Processing rewards (e.g. food/water/social interactions) is a complex mechanism performed by most organisms for survival. Three main mechanisms involved in this include, generating the motivation to attain a reward, cognitive processes that enable learning about rewarding stimuli in the environment, and hedonic processes that generate feelings of pleasure from the reward. Deficits in reward processing are associated with a number of psychiatric disorders, including Major Depressive Disorder (MDD).
This review discusses how reward processing can be measured through rodent models, and how behaviours produced can be translated to symptoms seen in patients with MDD. We discuss potential evidence of the neurobiological mechanisms that could be contributing to the development of these symptoms, as based on preclinical studies in rodents, and we evaluate the breadth of behaviour tests thought to measure these three mechanisms of reward processing.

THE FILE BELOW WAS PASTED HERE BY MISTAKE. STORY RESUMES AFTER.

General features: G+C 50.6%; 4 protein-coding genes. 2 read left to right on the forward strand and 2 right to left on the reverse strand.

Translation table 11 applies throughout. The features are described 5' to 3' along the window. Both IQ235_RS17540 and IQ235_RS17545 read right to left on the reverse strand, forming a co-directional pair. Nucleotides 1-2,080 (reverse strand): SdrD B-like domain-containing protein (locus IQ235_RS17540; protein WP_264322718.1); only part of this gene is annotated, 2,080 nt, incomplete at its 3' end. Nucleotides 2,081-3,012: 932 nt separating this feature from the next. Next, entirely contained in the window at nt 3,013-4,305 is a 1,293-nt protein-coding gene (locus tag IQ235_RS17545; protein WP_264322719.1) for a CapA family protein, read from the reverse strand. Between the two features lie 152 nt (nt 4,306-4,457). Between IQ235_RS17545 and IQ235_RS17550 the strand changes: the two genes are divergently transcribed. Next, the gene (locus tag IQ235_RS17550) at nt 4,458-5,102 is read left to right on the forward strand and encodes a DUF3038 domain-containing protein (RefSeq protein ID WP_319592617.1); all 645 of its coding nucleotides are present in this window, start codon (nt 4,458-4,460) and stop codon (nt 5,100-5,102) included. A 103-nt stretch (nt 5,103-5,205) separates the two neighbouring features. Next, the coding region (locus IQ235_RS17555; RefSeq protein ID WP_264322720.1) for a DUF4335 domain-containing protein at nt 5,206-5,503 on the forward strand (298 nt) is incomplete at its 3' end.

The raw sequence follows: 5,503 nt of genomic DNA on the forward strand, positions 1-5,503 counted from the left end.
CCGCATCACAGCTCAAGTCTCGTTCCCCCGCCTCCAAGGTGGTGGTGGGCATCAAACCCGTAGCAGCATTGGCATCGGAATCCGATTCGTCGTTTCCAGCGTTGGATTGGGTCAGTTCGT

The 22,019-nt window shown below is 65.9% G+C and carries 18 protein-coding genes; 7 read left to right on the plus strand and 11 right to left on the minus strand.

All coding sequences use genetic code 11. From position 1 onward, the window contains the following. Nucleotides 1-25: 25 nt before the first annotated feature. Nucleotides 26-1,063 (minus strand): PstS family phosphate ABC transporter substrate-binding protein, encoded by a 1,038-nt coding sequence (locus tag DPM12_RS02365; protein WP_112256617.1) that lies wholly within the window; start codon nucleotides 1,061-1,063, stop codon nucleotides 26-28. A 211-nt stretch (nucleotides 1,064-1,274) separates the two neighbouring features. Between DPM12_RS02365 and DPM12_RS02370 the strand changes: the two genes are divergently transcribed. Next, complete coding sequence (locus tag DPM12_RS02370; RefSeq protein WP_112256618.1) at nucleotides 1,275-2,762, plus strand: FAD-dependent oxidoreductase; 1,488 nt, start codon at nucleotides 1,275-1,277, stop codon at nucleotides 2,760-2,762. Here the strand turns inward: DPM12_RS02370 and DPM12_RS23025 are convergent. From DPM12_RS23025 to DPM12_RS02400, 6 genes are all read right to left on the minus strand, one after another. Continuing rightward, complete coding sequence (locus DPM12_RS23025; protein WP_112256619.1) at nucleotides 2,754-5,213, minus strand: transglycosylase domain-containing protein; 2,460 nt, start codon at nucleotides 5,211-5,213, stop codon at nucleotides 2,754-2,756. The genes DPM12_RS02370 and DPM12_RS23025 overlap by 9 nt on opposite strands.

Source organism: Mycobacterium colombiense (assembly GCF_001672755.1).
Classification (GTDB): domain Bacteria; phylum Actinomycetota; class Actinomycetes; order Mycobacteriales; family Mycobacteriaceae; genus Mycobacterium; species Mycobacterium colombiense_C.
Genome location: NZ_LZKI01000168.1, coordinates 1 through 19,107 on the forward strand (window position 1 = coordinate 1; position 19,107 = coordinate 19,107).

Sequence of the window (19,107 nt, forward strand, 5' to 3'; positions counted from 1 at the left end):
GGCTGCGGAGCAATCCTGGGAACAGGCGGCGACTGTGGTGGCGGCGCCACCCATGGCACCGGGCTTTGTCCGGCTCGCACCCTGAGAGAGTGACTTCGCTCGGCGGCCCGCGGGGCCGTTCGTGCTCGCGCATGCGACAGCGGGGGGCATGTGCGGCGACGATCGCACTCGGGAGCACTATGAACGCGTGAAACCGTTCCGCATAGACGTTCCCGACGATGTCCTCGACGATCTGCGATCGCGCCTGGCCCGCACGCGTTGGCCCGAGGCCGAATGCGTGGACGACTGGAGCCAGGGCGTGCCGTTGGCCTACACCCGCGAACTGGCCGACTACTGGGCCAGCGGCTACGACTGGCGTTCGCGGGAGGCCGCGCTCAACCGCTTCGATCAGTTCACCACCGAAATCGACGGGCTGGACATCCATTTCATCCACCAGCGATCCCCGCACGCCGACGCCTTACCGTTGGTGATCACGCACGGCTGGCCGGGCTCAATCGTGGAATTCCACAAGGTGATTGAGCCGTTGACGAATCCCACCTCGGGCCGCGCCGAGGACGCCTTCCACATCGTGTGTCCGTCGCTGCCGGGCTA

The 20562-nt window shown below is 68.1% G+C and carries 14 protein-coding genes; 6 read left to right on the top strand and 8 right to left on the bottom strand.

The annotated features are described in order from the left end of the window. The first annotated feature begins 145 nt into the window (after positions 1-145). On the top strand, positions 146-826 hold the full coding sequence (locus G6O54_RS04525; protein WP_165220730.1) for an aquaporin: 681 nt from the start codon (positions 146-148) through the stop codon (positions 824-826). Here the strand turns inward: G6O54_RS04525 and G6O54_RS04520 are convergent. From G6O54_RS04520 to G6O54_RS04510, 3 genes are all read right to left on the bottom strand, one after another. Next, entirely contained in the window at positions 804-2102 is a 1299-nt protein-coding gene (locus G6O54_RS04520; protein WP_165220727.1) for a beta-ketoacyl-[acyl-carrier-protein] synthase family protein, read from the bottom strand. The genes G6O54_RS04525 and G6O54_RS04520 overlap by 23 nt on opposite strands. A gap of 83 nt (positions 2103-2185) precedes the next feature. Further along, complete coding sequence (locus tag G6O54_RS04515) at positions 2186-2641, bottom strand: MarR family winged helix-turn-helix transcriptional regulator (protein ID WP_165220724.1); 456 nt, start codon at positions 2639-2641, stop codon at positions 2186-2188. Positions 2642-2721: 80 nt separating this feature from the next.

This paper provides an overview of the current developments in this field, and tries to emphasise the necessity for treating reward-related motivation, cognition and hedonia as separate behaviours, given evidence that these may potentially be driven by separate, but interacting, neurobiological networks. Furthermore, it is well known that there is poor treatment efficacy across patients with MDD, which could be influenced from such a variety of symptoms presenting in different patients (heterogeneity). Assessing mechanisms of reward processing and their neurobiology separately, as discussed in this review, could improve the way we model MDD in rodents and lead to improved treatment development that is targeted at the symptom-level rather than the disorder as a whole.
Lucy Lewis, SWBio DTP student
Review: Affective biases and their interaction with other reward-related deficits in rodent models of psychiatric disorders by Lucy R. Lewis, Abigail Benn, Dominic M. Dwyer and Emma S.J. Robinson in Behavioural Brain Research.